Extended research summary:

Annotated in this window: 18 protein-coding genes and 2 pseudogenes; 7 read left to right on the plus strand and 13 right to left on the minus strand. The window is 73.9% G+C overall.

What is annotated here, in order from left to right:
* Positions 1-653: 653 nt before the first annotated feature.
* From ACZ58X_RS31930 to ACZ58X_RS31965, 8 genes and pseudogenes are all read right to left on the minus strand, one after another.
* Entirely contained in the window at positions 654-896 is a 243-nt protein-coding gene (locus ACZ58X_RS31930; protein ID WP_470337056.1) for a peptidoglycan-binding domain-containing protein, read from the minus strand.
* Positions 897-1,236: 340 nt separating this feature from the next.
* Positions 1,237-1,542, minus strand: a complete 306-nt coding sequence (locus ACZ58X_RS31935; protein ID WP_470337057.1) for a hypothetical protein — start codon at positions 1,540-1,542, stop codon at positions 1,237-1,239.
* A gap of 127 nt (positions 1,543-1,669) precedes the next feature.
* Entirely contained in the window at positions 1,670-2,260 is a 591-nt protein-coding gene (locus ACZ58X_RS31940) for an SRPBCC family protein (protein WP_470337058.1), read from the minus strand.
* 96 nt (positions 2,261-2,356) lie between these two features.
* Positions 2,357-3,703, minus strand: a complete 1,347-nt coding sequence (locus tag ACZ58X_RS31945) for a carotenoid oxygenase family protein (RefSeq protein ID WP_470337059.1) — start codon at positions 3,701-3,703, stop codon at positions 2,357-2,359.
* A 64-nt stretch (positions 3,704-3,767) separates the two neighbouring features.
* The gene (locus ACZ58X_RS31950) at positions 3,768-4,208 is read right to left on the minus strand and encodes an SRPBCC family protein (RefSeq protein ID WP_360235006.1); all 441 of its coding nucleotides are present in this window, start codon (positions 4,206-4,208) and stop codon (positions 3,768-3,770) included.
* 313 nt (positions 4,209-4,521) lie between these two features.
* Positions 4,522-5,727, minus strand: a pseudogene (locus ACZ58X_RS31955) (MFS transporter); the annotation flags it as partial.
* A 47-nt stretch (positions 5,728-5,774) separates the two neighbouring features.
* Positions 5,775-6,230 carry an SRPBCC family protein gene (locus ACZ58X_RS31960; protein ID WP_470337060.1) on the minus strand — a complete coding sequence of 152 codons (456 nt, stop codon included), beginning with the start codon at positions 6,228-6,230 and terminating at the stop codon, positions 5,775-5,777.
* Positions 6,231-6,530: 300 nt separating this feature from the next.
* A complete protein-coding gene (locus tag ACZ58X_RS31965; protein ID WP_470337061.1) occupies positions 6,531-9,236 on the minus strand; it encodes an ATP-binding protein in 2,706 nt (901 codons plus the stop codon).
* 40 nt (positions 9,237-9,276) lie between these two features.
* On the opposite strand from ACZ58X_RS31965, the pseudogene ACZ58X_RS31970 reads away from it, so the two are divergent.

My work focuses primarily on how science works and how scientists think, and on building intelligent tools, agents, models, and infrastructure to support and improve scientific reasoning, and other aspects of the scientific process. Symbolic and sub-symbolic computation must co-operate to support flexible, robust learning and cognition. Symbolic-level "complex" learning and reasoning is often depicted by, for example, "book learning", the pinnacle of which is taken to be philosophical or scientific reasoning and discovery. Meanwhile, sub-symbolic "sensory-motor" or "perceptual" learning is depicted by, for example, learning to walk, cook, or drive. Through computational modeling, as well as laboratory and field research, I study how symbolic and the sub-symbolic/sensory-motor/perceptual computation co-operate in enabling flexible and robust learning and cognition in many areas. Especially interesting is early child development, during which period the brain is becoming organized, and the child is embedded in a rich cognitive and sensory-motor scaffold. My computational work in this area has produced several influential models of brain self-organization, as well as of how high level reason interacts with, and indeed relies upon, the sub-symbolic cognitive infrastructure, while, at the same time, the organization of the sub-symbolic sensory-motor systems is guided by higher level activity. Three projects stand out in triangulating my contributions in these areas: 1. My model (with David Klahr) of "instructionless learning" based on a process, called "commonsense perception", which combines symbolic and "perceptual" reasoning; 2. My model (with Mark Johnson) of cortical parcellation, which explains how the brain obtains its functional architecture, and which was a precursor to later "deep learning" architectures; and 3. My model (with Bob Sielger) of the development of arithmetic knowledge and strategic skill, which has been widely influential upon a generation of developmental modelers, as well as in educational science, and which my colleagues and I continue to evolve to encompass recent findings in Systems Neuroscience. I also apply my work to real-world, science, especially in biocomputing: I co-founded, and served as CTO and engineering lead for, two (slightly) successful scientific biocomputing companies, as well as having envisioned, created, and led the team that developed BioBike and BioDeducta, decade-long NASA and NSF-funded projects that built the world's first cloud-based "intelligent" scientific computing engine (a precursor to Wolfram Alpha). I have co-authored nearly a hundred peer-reviewed papers in areas such as machine learning, graph theory, developmental psychology, computational psychology, drug discovery, molecular biology, computational biology, privacy and computer security, and even in the philosophy of science.